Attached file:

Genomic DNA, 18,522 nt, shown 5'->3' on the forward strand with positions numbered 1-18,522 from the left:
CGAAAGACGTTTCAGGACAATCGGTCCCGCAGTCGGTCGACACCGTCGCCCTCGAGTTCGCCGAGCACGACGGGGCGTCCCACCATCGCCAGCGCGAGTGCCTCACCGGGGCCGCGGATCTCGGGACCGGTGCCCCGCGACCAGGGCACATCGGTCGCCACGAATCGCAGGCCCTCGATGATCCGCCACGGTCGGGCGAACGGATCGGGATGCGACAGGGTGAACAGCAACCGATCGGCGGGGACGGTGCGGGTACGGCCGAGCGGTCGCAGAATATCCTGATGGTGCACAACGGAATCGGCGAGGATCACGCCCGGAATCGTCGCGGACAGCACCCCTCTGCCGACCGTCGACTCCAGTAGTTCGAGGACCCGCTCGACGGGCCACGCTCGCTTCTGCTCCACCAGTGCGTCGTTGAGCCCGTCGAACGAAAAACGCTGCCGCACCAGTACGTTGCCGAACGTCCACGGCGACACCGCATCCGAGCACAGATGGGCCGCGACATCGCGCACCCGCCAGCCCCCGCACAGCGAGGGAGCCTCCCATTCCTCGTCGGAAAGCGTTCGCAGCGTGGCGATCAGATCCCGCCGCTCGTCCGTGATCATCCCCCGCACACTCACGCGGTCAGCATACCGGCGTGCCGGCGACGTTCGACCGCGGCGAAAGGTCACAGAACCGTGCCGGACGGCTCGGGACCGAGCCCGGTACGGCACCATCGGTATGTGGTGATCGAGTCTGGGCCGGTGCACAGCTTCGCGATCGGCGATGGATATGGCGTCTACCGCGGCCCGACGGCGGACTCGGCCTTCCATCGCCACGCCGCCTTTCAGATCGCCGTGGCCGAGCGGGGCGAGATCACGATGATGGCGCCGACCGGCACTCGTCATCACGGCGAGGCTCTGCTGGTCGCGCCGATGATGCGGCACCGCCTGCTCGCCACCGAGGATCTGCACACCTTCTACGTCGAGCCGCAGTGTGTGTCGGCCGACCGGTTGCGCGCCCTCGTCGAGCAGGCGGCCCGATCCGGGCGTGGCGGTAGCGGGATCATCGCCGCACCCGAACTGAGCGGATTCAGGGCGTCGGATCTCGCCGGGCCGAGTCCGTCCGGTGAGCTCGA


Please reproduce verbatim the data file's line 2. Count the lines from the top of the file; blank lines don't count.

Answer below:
CGAAAGACGTTTCAGGACAATCGGTCCCGCAGTCGGTCGACACCGTCGCCCTCGAGTTCGCCGAGCACGACGGGGCGTCCCACCATCGCCAGCGCGAGTGCCTCACCGGGGCCGCGGATCTCGGGACCGGTGCCCCGCGACCAGGGCACATCGGTCGCCACGAATCGCAGGCCCTCGATGATCCGCCACGGTCGGGCGAACGGATCGGGATGCGACAGGGTGAACAGCAACCGATCGGCGGGGACGGTGCGGGTACGGCCGAGCGGTCGCAGAATATCCTGATGGTGCACAACGGAATCGGCGAGGATCACGCCCGGAATCGTCGCGGACAGCACCCCTCTGCCGACCGTCGACTCCAGTAGTTCGAGGACCCGCTCGACGGGCCACGCTCGCTTCTGCTCCACCAGTGCGTCGTTGAGCCCGTCGAACGAAAAACGCTGCCGCACCAGTACGTTGCCGAACGTCCACGGCGACACCGCATCCGAGCACAGATGGGCCGCGACATCGCGCACCCGCCAGCCCCCGCACAGCGAGGGAGCCTCCCATTCCTCGTCGGAAAGCGTTCGCAGCGTGGCGATCAGATCCCGCCGCTCGTCCGTGATCATCCCCCGCACACTCACGCGGTCAGCATACCGGCGTGCCGGCGACGTTCGACCGCGGCGAAAGGTCACAGAACCGTGCCGGACGGCTCGGGACCGAGCCCGGTACGGCACCATCGGTATGTGGTGATCGAGTCTGGGCCGGTGCACAGCTTCGCGATCGGCGATGGATATGGCGTCTACCGCGGCCCGACGGCGGACTCGGCCTTCCATCGCCACGCCGCCTTTCAGATCGCCGTGGCCGAGCGGGGCGAGATCACGATGATGGCGCCGACCGGCACTCGTCATCACGGCGAGGCTCTGCTGGTCGCGCCGATGATGCGGCACCGCCTGCTCGCCACCGAGGATCTGCACACCTTCTACGTCGAGCCGCAGTGTGTGTCGGCCGACCGGTTGCGCGCCCTCGTCGAGCAGGCGGCCCGATCCGGGCGTGGCGGTAGCGGGATCATCGCCGCACCCGAACTGAGCGGATTCAGGGCGTCGGATCTCGCCGGGCCGAGTCCGTCCGGTGAGCTCGA